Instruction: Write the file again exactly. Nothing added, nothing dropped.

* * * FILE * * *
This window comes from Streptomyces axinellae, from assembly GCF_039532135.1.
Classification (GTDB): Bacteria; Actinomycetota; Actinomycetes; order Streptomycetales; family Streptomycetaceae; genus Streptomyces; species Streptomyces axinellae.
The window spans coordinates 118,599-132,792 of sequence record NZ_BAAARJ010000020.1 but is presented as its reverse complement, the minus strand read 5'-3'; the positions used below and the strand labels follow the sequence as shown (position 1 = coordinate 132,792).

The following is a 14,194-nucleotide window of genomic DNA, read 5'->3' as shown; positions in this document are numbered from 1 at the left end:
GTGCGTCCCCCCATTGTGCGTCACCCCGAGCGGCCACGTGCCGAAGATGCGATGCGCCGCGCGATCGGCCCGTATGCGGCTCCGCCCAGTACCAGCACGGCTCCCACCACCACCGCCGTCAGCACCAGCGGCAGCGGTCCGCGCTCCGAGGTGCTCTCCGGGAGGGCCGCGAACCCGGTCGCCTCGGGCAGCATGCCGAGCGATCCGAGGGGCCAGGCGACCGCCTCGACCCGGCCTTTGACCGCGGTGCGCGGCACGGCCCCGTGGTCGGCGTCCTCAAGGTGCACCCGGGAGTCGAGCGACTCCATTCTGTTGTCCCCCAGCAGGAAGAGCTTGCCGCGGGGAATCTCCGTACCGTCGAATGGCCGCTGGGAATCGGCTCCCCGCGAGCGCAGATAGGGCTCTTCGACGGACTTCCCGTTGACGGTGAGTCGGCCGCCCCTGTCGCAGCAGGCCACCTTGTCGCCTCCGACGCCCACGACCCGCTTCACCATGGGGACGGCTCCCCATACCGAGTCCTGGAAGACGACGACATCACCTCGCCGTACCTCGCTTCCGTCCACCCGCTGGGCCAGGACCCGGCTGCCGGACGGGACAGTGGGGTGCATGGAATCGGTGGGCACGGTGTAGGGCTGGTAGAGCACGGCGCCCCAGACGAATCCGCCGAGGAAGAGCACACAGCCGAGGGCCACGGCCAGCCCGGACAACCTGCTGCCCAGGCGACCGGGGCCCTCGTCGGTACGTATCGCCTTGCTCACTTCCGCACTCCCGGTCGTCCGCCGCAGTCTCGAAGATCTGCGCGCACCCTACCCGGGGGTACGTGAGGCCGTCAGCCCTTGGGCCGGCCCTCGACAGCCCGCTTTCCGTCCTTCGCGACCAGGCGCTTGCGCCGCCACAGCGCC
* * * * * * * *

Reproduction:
This window comes from Streptomyces axinellae, from assembly GCF_039532135.1.
Classification (GTDB): Bacteria; Actinomycetota; Actinomycetes; order Streptomycetales; family Streptomycetaceae; genus Streptomyces; species Streptomyces axinellae.
The window spans coordinates 118,599-132,792 of sequence record NZ_BAAARJ010000020.1 but is presented as its reverse complement, the minus strand read 5'-3'; the positions used below and the strand labels follow the sequence as shown (position 1 = coordinate 132,792).

The following is a 14,194-nucleotide window of genomic DNA, read 5'->3' as shown; positions in this document are numbered from 1 at the left end:
GTGCGTCCCCCCATTGTGCGTCACCCCGAGCGGCCACGTGCCGAAGATGCGATGCGCCGCGCGATCGGCCCGTATGCGGCTCCGCCCAGTACCAGCACGGCTCCCACCACCACCGCCGTCAGCACCAGCGGCAGCGGTCCGCGCTCCGAGGTGCTCTCCGGGAGGGCCGCGAACCCGGTCGCCTCGGGCAGCATGCCGAGCGATCCGAGGGGCCAGGCGACCGCCTCGACCCGGCCTTTGACCGCGGTGCGCGGCACGGCCCCGTGGTCGGCGTCCTCAAGGTGCACCCGGGAGTCGAGCGACTCCATTCTGTTGTCCCCCAGCAGGAAGAGCTTGCCGCGGGGAATCTCCGTACCGTCGAATGGCCGCTGGGAATCGGCTCCCCGCGAGCGCAGATAGGGCTCTTCGACGGACTTCCCGTTGACGGTGAGTCGGCCGCCCCTGTCGCAGCAGGCCACCTTGTCGCCTCCGACGCCCACGACCCGCTTCACCATGGGGACGGCTCCCCATACCGAGTCCTGGAAGACGACGACATCACCTCGCCGTACCTCGCTTCCGTCCACCCGCTGGGCCAGGACCCGGCTGCCGGACGGGACAGTGGGGTGCATGGAATCGGTGGGCACGGTGTAGGGCTGGTAGAGCACGGCGCCCCAGACGAATCCGCCGAGGAAGAGCACACAGCCGAGGGCCACGGCCAGCCCGGACAACCTGCTGCCCAGGCGACCGGGGCCCTCGTCGGTACGTATCGCCTTGCTCACTTCCGCACTCCCGGTCGTCCGCCGCAGTCTCGAAGATCTGCGCGCACCCTACCCGGGGGTACGTGAGGCCGTCAGCCCTTGGGCCGGCCCTCGACAGCCCGCTTTCCGTCCTTCGCGACCAGGCGCTTGCGCCGCCACAGCGCC